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Scott Greer

My research background has been in the history and social construction of psychological concepts and practices. However, more recent work has focused on the concept of “presence” (the way the past resides, unrepresented, in the present) and its relationship to consciousness, memory, meaning, and personal experience. 

Degrees: 
  • Ph.D., York University, 1999
  • M.A., York University, 1991
  • B.A., University of Memphis, 1987
Position: 
Associate Professor
Department: 
psychology
Faculty: 
Arts
Phone: 
(902) 566-0690
Research Interests: 
  • History and theory of Psychology
  • Freud and psychoanalytic thought
  • The self and consciousness
Citations: 
  1. Greer, S.  (2007).  Is There a 'Self' in Self Research? Or, How Measuring the Self Caused It to Disappear.  Social Practice/Psychological Theorizing. On-line at http://sppt-gulerce.boun.edu.tr.html.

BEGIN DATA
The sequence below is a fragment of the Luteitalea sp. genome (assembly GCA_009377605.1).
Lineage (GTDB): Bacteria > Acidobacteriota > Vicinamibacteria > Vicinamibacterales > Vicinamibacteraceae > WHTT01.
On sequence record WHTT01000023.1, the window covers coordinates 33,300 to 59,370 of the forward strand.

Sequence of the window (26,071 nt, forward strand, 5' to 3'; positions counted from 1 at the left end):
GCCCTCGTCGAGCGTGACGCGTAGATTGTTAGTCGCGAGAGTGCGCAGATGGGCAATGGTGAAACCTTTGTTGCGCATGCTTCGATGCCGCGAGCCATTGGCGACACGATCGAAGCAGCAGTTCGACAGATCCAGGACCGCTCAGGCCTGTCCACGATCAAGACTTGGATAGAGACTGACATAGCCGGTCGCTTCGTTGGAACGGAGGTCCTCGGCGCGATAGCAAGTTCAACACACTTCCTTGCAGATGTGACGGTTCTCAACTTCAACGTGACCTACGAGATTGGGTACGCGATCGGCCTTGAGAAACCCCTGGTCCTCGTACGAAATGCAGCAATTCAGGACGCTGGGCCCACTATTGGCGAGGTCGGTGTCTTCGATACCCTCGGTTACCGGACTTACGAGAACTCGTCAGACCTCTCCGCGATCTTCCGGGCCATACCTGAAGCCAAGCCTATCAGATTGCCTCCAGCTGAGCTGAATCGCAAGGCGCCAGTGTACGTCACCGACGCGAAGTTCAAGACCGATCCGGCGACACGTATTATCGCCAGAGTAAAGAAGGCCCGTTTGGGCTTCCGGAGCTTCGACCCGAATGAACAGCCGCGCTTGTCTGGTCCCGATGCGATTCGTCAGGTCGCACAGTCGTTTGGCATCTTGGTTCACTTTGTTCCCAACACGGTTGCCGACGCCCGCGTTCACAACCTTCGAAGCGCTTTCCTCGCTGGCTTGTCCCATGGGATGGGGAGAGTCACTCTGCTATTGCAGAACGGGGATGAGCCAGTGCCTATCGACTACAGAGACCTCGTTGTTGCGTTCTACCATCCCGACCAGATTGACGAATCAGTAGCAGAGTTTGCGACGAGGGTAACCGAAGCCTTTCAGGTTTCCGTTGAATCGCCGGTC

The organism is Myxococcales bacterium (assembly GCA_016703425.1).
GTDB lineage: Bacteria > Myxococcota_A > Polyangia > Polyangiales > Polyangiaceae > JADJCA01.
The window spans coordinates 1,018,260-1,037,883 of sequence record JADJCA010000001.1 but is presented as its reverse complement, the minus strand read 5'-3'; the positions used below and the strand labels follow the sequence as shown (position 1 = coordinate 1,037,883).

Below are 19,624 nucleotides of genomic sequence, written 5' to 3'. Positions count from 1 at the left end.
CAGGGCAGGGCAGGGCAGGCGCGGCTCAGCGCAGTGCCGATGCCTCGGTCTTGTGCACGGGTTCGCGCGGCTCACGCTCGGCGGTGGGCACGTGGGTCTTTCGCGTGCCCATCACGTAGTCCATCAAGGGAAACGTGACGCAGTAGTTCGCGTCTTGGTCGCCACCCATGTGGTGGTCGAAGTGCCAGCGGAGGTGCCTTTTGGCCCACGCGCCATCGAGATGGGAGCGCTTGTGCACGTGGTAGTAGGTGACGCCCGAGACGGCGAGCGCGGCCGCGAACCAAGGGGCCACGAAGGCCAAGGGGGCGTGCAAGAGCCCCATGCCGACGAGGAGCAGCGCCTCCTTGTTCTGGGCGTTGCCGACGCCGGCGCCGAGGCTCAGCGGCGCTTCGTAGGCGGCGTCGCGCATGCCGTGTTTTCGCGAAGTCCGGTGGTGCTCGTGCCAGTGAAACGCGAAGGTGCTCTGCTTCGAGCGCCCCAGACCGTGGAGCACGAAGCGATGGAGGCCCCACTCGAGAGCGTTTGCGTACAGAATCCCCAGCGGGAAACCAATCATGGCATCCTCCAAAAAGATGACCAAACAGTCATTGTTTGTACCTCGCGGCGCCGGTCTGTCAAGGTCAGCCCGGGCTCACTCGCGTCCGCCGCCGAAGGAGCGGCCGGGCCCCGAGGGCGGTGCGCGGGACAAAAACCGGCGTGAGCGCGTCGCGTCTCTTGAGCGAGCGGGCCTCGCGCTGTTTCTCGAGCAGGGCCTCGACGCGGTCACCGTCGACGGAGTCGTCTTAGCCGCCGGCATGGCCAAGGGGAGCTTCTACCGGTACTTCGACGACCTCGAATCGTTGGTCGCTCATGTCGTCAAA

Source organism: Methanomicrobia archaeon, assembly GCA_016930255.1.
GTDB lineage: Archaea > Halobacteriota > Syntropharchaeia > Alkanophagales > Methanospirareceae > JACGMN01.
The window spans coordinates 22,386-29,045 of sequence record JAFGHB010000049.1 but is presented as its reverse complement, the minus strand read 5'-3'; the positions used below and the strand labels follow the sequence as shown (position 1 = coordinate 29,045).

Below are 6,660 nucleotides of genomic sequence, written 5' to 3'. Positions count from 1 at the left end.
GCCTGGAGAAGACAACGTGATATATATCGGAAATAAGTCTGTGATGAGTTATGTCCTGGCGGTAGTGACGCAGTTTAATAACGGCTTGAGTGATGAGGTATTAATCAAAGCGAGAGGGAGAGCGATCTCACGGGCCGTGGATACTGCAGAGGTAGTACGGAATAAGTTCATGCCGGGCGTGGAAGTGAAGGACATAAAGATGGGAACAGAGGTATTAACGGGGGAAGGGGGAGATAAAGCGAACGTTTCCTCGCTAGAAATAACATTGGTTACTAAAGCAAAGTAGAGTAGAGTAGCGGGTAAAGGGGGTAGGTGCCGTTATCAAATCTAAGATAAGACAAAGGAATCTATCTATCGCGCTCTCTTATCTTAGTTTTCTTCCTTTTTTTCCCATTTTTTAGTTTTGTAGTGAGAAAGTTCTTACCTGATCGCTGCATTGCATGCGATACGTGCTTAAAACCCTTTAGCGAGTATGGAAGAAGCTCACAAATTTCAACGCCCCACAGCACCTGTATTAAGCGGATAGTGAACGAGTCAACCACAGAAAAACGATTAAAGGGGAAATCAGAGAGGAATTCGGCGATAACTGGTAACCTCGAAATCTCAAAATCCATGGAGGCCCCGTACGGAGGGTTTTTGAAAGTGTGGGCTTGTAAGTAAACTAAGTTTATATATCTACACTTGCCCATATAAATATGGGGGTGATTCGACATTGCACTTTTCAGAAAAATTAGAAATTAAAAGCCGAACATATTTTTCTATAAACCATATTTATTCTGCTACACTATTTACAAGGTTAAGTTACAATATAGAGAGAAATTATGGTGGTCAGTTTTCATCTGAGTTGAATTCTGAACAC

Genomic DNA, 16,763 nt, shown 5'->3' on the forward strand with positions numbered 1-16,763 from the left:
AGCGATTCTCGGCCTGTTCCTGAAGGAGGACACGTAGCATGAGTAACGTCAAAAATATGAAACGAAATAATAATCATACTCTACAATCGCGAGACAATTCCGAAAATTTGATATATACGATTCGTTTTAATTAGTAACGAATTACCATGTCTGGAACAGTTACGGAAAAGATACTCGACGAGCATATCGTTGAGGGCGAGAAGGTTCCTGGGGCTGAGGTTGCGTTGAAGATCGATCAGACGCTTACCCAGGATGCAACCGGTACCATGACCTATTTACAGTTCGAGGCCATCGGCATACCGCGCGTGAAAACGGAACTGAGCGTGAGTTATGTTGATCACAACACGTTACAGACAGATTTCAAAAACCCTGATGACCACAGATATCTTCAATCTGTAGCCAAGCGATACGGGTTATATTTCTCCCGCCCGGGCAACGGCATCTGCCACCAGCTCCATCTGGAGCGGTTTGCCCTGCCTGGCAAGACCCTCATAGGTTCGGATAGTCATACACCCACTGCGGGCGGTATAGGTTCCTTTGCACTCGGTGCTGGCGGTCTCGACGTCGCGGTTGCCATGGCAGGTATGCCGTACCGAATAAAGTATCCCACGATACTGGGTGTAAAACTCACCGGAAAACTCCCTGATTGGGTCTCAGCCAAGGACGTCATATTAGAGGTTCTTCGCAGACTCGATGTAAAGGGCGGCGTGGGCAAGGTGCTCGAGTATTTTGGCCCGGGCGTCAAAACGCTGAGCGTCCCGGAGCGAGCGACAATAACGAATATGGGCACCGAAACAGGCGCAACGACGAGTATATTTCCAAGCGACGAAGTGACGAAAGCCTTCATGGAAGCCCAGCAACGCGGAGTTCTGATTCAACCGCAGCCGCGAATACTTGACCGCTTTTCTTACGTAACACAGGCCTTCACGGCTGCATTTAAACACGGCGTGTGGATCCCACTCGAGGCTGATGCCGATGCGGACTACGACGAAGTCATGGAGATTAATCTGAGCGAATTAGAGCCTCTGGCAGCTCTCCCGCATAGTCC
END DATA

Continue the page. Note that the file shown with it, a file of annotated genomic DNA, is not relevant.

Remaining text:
2.  Greer, S.  (2006). A Knowing Noos and a Slippery Psychê: Jaynes’ Recipe for an Unnatural Theory of Consciousness.  In Kuijsten, M. (ed.), Reflections on the Dawn of Consciousness: Julian Jaynes' Bicameral Mind Theory Revisited, pp. 237-266.  Las Vegas, NV: The Julian Jaynes Society.

  3. Greer, S.  (2005).  Basic vs. applied social science research.  In K. Kempf-Leonard (ed.), Encyclopedia of Social  Measurement, pp. 121-128.  San Diego, CA: Elsevier Academic Press. 

  4. Greer, S.  (2003). Self-esteem and the De-moralized Self : A Genealogy of Self  Research and Measurement.  In D. Hall and M. Krall (eds.), About Psychology: Essays at the Crossroads of History, Theory, and Philosophy, pp. 89-108.  Albany, NY: SUNY Press.

  5. Greer, S.  (2002).  Freud's ‘Bad Conscience': The Case of Nietzsche's Genealogy.  Journal of the History of the Behavioral Sciences, 38 (3), 303-315.